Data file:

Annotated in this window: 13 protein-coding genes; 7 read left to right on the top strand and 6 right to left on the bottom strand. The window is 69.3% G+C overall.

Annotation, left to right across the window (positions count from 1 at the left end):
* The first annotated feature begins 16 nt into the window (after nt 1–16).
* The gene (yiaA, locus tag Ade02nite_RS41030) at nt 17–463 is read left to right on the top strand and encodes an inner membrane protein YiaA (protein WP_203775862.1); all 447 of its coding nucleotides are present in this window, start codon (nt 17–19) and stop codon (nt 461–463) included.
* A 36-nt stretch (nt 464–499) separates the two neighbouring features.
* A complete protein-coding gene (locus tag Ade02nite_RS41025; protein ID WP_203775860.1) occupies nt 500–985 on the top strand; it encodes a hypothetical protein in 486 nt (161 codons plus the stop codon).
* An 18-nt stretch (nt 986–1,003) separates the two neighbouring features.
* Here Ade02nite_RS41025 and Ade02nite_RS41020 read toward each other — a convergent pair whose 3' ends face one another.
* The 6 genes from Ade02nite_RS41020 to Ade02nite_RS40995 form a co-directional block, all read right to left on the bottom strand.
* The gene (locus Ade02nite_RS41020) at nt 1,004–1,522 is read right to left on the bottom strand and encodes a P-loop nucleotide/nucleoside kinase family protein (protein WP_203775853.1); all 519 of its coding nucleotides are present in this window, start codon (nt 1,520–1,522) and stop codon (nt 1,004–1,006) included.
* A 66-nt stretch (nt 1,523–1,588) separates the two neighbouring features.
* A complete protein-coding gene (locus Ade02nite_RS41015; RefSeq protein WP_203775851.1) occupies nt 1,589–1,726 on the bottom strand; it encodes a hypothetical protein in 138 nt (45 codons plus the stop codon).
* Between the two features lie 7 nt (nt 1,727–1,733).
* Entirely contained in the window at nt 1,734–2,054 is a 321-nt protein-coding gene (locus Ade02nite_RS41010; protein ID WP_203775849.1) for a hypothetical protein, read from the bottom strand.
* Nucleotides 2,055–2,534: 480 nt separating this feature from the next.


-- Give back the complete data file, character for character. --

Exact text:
Annotated in this window: 13 protein-coding genes; 7 read left to right on the top strand and 6 right to left on the bottom strand. The window is 69.3% G+C overall.

Annotation, left to right across the window (positions count from 1 at the left end):
* The first annotated feature begins 16 nt into the window (after nt 1–16).
* The gene (yiaA, locus tag Ade02nite_RS41030) at nt 17–463 is read left to right on the top strand and encodes an inner membrane protein YiaA (protein WP_203775862.1); all 447 of its coding nucleotides are present in this window, start codon (nt 17–19) and stop codon (nt 461–463) included.
* A 36-nt stretch (nt 464–499) separates the two neighbouring features.
* A complete protein-coding gene (locus tag Ade02nite_RS41025; protein ID WP_203775860.1) occupies nt 500–985 on the top strand; it encodes a hypothetical protein in 486 nt (161 codons plus the stop codon).
* An 18-nt stretch (nt 986–1,003) separates the two neighbouring features.
* Here Ade02nite_RS41025 and Ade02nite_RS41020 read toward each other — a convergent pair whose 3' ends face one another.
* The 6 genes from Ade02nite_RS41020 to Ade02nite_RS40995 form a co-directional block, all read right to left on the bottom strand.
* The gene (locus Ade02nite_RS41020) at nt 1,004–1,522 is read right to left on the bottom strand and encodes a P-loop nucleotide/nucleoside kinase family protein (protein WP_203775853.1); all 519 of its coding nucleotides are present in this window, start codon (nt 1,520–1,522) and stop codon (nt 1,004–1,006) included.
* A 66-nt stretch (nt 1,523–1,588) separates the two neighbouring features.
* A complete protein-coding gene (locus Ade02nite_RS41015; RefSeq protein WP_203775851.1) occupies nt 1,589–1,726 on the bottom strand; it encodes a hypothetical protein in 138 nt (45 codons plus the stop codon).
* Between the two features lie 7 nt (nt 1,727–1,733).
* Entirely contained in the window at nt 1,734–2,054 is a 321-nt protein-coding gene (locus Ade02nite_RS41010; protein ID WP_203775849.1) for a hypothetical protein, read from the bottom strand.
* Nucleotides 2,055–2,534: 480 nt separating this feature from the next.